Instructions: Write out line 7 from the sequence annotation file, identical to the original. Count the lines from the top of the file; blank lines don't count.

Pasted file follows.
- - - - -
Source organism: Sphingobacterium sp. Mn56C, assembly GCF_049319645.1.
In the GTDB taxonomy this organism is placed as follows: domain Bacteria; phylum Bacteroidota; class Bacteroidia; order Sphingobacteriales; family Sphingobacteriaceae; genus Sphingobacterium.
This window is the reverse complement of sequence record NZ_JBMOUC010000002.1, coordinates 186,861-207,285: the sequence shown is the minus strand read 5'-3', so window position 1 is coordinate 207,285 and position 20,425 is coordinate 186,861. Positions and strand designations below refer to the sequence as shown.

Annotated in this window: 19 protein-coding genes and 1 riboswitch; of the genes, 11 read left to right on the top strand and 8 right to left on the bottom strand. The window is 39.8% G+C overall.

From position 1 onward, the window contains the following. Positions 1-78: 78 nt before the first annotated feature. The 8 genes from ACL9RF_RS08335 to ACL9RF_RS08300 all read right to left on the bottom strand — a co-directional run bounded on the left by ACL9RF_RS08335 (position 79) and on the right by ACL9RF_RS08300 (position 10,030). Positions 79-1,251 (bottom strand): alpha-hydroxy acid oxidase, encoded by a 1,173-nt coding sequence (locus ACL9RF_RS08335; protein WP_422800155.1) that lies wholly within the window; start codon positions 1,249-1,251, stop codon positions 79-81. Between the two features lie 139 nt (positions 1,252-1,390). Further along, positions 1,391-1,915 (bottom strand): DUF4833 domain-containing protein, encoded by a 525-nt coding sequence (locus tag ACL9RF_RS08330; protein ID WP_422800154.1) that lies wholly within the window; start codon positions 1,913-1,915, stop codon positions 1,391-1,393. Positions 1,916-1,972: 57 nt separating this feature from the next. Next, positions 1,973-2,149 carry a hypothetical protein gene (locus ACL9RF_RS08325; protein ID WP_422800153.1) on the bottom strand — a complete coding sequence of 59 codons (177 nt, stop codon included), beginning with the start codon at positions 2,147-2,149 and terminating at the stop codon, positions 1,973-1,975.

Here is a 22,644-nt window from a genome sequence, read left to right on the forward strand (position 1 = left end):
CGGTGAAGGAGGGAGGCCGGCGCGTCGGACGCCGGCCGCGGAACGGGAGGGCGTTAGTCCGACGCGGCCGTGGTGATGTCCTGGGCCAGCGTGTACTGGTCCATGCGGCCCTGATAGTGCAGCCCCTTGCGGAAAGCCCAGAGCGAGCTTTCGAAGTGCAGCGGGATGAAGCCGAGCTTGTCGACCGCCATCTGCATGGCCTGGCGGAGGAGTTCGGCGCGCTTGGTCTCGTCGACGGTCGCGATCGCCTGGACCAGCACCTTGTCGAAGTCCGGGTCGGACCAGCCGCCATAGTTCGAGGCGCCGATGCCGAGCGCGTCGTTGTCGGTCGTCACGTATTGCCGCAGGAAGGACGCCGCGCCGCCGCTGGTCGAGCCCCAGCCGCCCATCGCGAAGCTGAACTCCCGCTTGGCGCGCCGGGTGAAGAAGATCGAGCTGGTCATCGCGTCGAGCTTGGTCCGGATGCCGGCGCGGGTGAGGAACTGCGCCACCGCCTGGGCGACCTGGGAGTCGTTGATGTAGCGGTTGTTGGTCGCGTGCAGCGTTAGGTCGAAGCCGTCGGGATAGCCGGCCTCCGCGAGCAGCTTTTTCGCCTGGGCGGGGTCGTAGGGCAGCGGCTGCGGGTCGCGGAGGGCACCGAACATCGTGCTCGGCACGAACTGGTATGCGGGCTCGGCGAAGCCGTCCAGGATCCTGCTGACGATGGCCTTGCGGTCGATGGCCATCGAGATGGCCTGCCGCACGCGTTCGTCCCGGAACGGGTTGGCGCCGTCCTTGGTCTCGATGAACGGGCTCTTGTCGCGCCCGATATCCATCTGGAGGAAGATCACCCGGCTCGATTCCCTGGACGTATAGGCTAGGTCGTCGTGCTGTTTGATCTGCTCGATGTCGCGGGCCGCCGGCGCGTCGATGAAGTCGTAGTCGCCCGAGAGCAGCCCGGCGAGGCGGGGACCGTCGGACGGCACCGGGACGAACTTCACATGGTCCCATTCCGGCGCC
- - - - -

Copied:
CGGTGAAGGAGGGAGGCCGGCGCGTCGGACGCCGGCCGCGGAACGGGAGGGCGTTAGTCCGACGCGGCCGTGGTGATGTCCTGGGCCAGCGTGTACTGGTCCATGCGGCCCTGATAGTGCAGCCCCTTGCGGAAAGCCCAGAGCGAGCTTTCGAAGTGCAGCGGGATGAAGCCGAGCTTGTCGACCGCCATCTGCATGGCCTGGCGGAGGAGTTCGGCGCGCTTGGTCTCGTCGACGGTCGCGATCGCCTGGACCAGCACCTTGTCGAAGTCCGGGTCGGACCAGCCGCCATAGTTCGAGGCGCCGATGCCGAGCGCGTCGTTGTCGGTCGTCACGTATTGCCGCAGGAAGGACGCCGCGCCGCCGCTGGTCGAGCCCCAGCCGCCCATCGCGAAGCTGAACTCCCGCTTGGCGCGCCGGGTGAAGAAGATCGAGCTGGTCATCGCGTCGAGCTTGGTCCGGATGCCGGCGCGGGTGAGGAACTGCGCCACCGCCTGGGCGACCTGGGAGTCGTTGATGTAGCGGTTGTTGGTCGCGTGCAGCGTTAGGTCGAAGCCGTCGGGATAGCCGGCCTCCGCGAGCAGCTTTTTCGCCTGGGCGGGGTCGTAGGGCAGCGGCTGCGGGTCGCGGAGGGCACCGAACATCGTGCTCGGCACGAACTGGTATGCGGGCTCGGCGAAGCCGTCCAGGATCCTGCTGACGATGGCCTTGCGGTCGATGGCCATCGAGATGGCCTGCCGCACGCGTTCGTCCCGGAACGGGTTGGCGCCGTCCTTGGTCTCGATGAACGGGCTCTTGTCGCGCCCGATATCCATCTGGAGGAAGATCACCCGGCTCGATTCCCTGGACGTATAGGCTAGGTCGTCGTGCTGTTTGATCTGCTCGATGTCGCGGGCCGCCGGCGCGTCGATGAAGTCGTAGTCGCCCGAGAGCAGCCCGGCGAGGCGGGGACCGTCGGACGGCACCGGGACGAACTTCACATGGTCCCATTCCGGCGCC